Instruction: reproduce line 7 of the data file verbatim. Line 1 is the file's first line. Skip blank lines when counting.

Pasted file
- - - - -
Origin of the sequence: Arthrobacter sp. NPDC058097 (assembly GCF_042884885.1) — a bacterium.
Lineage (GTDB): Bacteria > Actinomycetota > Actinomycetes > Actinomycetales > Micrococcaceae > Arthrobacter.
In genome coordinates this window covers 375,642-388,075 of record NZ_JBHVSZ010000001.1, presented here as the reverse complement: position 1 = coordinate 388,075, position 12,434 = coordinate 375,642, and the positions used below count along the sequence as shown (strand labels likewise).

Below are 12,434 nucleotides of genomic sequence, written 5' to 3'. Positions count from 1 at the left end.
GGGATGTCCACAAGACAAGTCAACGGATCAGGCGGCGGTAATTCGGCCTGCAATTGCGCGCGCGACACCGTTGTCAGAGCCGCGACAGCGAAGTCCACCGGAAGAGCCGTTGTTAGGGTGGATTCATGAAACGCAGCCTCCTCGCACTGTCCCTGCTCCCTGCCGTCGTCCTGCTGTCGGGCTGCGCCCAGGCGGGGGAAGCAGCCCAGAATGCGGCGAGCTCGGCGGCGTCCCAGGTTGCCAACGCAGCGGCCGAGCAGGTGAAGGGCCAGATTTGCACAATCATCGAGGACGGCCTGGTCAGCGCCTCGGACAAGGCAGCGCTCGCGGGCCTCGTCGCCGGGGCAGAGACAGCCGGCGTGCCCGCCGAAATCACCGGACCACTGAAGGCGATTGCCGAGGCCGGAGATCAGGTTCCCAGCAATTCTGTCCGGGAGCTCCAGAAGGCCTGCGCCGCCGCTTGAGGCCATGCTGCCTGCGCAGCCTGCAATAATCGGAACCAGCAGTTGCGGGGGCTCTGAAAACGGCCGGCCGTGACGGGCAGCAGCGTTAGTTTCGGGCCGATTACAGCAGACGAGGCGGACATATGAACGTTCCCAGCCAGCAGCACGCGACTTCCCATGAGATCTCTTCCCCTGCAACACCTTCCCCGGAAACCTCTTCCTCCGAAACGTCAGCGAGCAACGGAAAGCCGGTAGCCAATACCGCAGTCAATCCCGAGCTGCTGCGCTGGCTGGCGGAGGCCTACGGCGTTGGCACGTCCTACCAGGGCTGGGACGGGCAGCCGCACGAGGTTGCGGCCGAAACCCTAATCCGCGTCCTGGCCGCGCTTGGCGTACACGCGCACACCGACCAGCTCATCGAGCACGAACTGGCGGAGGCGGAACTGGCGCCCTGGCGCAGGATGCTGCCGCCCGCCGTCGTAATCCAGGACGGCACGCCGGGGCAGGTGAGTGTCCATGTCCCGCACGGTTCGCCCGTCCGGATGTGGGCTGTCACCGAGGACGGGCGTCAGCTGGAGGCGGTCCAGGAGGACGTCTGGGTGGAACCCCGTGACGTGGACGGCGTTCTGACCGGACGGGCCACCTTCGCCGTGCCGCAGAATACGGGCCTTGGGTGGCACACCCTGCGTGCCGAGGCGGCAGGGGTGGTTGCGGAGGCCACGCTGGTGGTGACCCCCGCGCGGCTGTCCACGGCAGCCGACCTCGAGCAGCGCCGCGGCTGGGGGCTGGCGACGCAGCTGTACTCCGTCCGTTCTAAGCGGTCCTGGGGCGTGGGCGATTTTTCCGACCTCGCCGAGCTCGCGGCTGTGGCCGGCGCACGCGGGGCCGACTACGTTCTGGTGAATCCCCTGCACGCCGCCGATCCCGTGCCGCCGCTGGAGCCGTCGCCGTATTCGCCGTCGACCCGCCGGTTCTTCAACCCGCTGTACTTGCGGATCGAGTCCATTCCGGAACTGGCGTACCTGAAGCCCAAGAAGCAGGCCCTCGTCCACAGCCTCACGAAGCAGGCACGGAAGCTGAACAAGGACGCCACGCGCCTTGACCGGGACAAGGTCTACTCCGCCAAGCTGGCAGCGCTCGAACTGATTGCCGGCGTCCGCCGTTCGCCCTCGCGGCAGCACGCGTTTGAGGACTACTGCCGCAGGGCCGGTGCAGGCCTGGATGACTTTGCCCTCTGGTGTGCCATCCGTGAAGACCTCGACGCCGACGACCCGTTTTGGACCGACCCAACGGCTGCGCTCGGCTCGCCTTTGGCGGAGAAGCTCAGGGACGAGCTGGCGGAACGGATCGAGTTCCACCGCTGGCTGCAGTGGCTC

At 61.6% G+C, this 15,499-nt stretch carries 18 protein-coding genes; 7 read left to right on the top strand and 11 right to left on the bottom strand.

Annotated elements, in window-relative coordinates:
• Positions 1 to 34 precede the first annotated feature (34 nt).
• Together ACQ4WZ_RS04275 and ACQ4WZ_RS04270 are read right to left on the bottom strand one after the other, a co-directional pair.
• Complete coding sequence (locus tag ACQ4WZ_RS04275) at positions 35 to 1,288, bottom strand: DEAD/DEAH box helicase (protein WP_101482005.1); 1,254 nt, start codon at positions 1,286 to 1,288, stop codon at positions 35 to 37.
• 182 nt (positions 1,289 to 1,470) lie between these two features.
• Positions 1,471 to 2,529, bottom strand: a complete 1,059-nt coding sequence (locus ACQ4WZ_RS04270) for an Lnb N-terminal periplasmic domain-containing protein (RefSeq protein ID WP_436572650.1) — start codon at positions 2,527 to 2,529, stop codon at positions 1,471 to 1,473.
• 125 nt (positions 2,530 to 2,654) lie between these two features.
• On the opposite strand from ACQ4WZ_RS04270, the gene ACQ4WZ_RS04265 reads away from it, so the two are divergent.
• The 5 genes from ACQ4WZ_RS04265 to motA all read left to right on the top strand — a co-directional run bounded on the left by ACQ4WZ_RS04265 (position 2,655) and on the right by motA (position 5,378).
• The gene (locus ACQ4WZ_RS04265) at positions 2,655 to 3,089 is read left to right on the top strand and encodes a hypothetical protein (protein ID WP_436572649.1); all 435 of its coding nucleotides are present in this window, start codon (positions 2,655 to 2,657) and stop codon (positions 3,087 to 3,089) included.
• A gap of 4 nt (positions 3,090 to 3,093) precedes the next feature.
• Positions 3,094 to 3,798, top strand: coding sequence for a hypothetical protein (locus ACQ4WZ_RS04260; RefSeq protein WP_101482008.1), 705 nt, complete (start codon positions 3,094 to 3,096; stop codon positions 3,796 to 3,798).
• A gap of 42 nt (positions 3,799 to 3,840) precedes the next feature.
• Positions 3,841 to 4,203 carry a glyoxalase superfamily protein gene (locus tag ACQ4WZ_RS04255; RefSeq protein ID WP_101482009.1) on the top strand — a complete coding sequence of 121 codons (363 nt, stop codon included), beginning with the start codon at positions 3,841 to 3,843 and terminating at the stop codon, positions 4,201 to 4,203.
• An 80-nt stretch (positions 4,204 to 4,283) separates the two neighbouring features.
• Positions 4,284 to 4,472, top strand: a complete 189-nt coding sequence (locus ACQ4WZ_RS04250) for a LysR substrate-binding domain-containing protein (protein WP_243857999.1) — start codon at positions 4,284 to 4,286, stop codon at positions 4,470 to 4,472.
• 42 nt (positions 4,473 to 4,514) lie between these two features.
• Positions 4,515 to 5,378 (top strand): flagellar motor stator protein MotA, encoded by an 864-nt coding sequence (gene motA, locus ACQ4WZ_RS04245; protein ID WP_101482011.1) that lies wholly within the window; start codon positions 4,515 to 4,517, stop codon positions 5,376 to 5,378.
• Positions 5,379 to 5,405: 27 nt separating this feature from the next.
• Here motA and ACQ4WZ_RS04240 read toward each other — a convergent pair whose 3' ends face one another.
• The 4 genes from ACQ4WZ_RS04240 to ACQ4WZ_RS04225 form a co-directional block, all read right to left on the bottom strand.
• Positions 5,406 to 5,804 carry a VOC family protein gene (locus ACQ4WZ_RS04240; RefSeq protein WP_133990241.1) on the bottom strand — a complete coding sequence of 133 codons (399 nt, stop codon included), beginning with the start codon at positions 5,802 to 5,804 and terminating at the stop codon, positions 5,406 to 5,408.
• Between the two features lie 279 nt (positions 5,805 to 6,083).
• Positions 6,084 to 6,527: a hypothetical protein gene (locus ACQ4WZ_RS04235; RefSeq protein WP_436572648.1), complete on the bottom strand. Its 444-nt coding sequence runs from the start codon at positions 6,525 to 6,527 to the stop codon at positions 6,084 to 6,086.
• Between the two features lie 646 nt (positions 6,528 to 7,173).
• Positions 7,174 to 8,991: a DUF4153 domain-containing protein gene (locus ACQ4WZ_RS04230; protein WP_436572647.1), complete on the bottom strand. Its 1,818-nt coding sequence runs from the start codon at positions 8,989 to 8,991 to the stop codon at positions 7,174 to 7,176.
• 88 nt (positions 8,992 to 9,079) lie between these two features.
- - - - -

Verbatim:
Annotated elements, in window-relative coordinates: